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Vol. 63. Núm. 4.
Páginas 493-495 (Abril 2010)
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Vol. 63. Núm. 4.
Páginas 493-495 (Abril 2010)
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Noninvasive Characterization of a Case of Danon Disease
Caracterización no invasiva de un caso de enfermedad de Danon
Wojciech Braksatora, Barbara Chybowskaa, Marek Kucha, Miroslaw Dluzniewskia
a Department of Cardiology, Medical University of Warsaw, Warsaw, Poland
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To the Editor:

Genetic studies have recently identified a novel disease caused by mutations in the X-linked lysosome-associated membrane protein-2 (LAMP2) gene: Danon disease. We report the noninvasive characterization of a patient with this pathology.

A 19-year-old man was admitted to hospital for the evaluation of new onset of heart failure. There was a 4-week history of gradually progressing exercise intolerance. On admission, the patient presented in New York Heart Association class II. His mother died at the age of 44 years with suspicion of dilated cardiomyopathy. On physical examination, cachectic appearance was noted. Auscultation revealed bilateral rales halfway up and hepatomegaly. Routine blood tests produced elevated troponins, creatine kinase and liver enzyme levels. The electrocardiogram was consistent with left bundle branch block and high QRS voltage. A chest X-ray showed cardiomegaly with massive pulmonary congestion.

Transthoracic echocardiography demonstrated biventricular symmetrical concentric hypertrophy without left and right outflow tract gradient. The intraventricular septum and posterior wall thickness were 25 mm and 24 mm, respectively. The echogenicity of the whole myocardium was evenly increased (Figure 1a,b). The left ventricle (LV) was dilated, with an end-diastolic diameter of 69 mm, and both atria were enlarged. The systolic function was decreased due to global hypokinesis with akinetic apical segment. Ejection fraction assessed by Simpson's method was 27%. Right ventricular function was impaired, with free wall hypokinesis (Tricuspid Annular Plane Systolic Excursion [TAPSE] - 11 mm). There were signs of pulmonary hypertension (tricuspid regurgitation gradient 50 mm Hg) and moderate pericardial effusion (circumferential, maximum 8.5 mm laterally). Doppler echocardiography showed restrictive transmitral flow pattern.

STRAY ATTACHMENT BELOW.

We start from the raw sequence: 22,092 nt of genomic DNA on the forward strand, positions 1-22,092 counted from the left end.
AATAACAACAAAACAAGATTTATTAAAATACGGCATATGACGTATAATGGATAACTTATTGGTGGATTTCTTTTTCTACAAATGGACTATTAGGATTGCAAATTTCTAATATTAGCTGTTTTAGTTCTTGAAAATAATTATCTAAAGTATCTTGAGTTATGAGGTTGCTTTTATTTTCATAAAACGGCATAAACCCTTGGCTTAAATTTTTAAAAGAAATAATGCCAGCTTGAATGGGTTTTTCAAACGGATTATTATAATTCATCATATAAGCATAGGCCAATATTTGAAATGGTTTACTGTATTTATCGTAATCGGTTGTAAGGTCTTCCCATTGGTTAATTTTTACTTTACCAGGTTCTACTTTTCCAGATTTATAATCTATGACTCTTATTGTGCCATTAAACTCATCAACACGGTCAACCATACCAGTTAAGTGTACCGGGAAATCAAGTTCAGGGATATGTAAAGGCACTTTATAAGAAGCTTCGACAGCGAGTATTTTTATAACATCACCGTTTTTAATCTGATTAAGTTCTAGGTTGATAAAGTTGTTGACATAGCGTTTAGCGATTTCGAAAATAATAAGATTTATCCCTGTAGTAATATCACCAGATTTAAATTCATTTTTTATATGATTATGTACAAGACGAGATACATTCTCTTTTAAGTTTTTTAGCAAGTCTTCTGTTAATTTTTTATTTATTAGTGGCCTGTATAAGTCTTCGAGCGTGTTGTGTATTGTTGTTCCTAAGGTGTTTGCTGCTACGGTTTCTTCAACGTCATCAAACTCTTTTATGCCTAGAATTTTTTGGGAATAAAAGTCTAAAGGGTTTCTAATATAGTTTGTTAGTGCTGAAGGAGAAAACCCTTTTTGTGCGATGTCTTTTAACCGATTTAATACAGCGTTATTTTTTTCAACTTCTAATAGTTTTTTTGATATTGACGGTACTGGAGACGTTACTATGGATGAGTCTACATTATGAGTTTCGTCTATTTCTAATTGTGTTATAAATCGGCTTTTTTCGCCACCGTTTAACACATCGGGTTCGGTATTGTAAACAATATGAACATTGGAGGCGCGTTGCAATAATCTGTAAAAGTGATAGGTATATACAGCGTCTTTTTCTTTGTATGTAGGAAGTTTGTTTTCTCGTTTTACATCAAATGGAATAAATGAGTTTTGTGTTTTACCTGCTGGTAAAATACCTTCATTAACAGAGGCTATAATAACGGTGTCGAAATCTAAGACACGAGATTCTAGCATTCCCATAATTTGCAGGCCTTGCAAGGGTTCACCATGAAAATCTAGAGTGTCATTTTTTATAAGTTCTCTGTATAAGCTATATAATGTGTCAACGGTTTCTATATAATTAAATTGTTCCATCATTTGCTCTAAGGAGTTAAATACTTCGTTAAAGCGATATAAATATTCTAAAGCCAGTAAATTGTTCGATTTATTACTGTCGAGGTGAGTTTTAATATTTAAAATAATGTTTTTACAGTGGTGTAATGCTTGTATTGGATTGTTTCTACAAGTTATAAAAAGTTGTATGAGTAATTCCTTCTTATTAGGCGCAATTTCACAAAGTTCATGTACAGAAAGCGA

Figure 1. A: transthoracic echocardiographic parasternal long-axis view demonstrating moderate hypertrophy, increased echogenicity of the myocardium, enlarged left ventricle cavity, left atrial dilatation and pericardial effusion (arrow). B: transthoracic echocardiographic parasternal short-axis view showing concentric left ventricular thickening with a pericardial effusion (arrow). The echogenicity of the myocardium is increased.

In a cardiovascular magnetic resonance study, perfusion defects, mainly subendocardial, were visible in almost all segments on first pass images acquired at rest. Late gadolinium enhancement was present in the subendocardium and transmurally in the anterior and lateral walls in a distribution that would be unusual in more common pathologies, including amyloidosis and Anderson-Fabry disease (Figure 2a). Endomyocardial biopsy of the right ventricle and skeletal muscle biopsy were obtained. Electron microscopic examination demonstrated the presence of characteristic vacuolar myopathy with vacuoles containing glycogen and cytoplasmic degradation products (Figure 2b). The LAMP2 deficiency in immunofluorescence study enables confirmation of the diagnosis of Danon disease. The patient died of heart failure within 2 months while waiting for cardiac transplant.

Figure 2. A: late-enhancement sequences of the MR study in short axis orientation showing late gadolinium enhancement (arrow) in the subencocardium and the anterior and lateral wall. B: electron microscopic analysis demonstrating autophagic vacuoles (arrows) located within intramyofibrillar space. x 1000.

Danon disease, a rare X-linked dominant disorder, is a lysosomal glycogen storage disease related to mutations in the gene encoding LAMP2 that lead to marked deficiency or complete absence of this protein. LAMP2 mutations typically cause multisystem glycogen storage disease but can also present as primary cardiomyopathy, as in our patient. The histopathologic hallmarks are intracytoplasmic vacuoles containing autophagic material and glycogen in skeletal and cardiac muscle cells.1 This case is one of only a few reports concerning the echocardiographic findings in patients with Danon disease. Previously described echocardiographic features associated with Danon disease mimic HCM due to sarcomere proteins mutations.2,3 Only the average maximal left ventricular wall thickness was characterized as greater than that typically found in patients with HCM (35+/-15 mm)2. In our patient, hypertrophy was smaller (maximal left ventricular wall thickness was 25 mm).

Given the poor prognosis associated with cardiomyopathy due to LAMP2 mutation, early diagnosis is critical for determining the appropriate treatment strategy and achieving timely cardiac transplantation, the only effective therapeutic option.

Sugie K, Yamamoto A, Murarayama K, Oh S, Takahashi M, Mora M, et al..
Clinopathological features of genetically confirmed Danon disease..
Neurology, 58 (2002), pp. 1773-8
Charron P, Villard E, Sébillon P, Laforêt P, Maisonobe T, Duboscq-Bidot L, et al..
Danon''s disease as a cause of hypertrophic cardiomyopathy: a systematic survey..
Arad M, Maron BJ, Gorham JM, Johnson WH Jr, Saul JP, Perez-Atayde AR, et al..
Glycogen storage diseases presenting as hypertrophic cardiomyopatyhy..
N Engl J Med, 352 (2005), pp. 362-72
Revista Española de Cardiología

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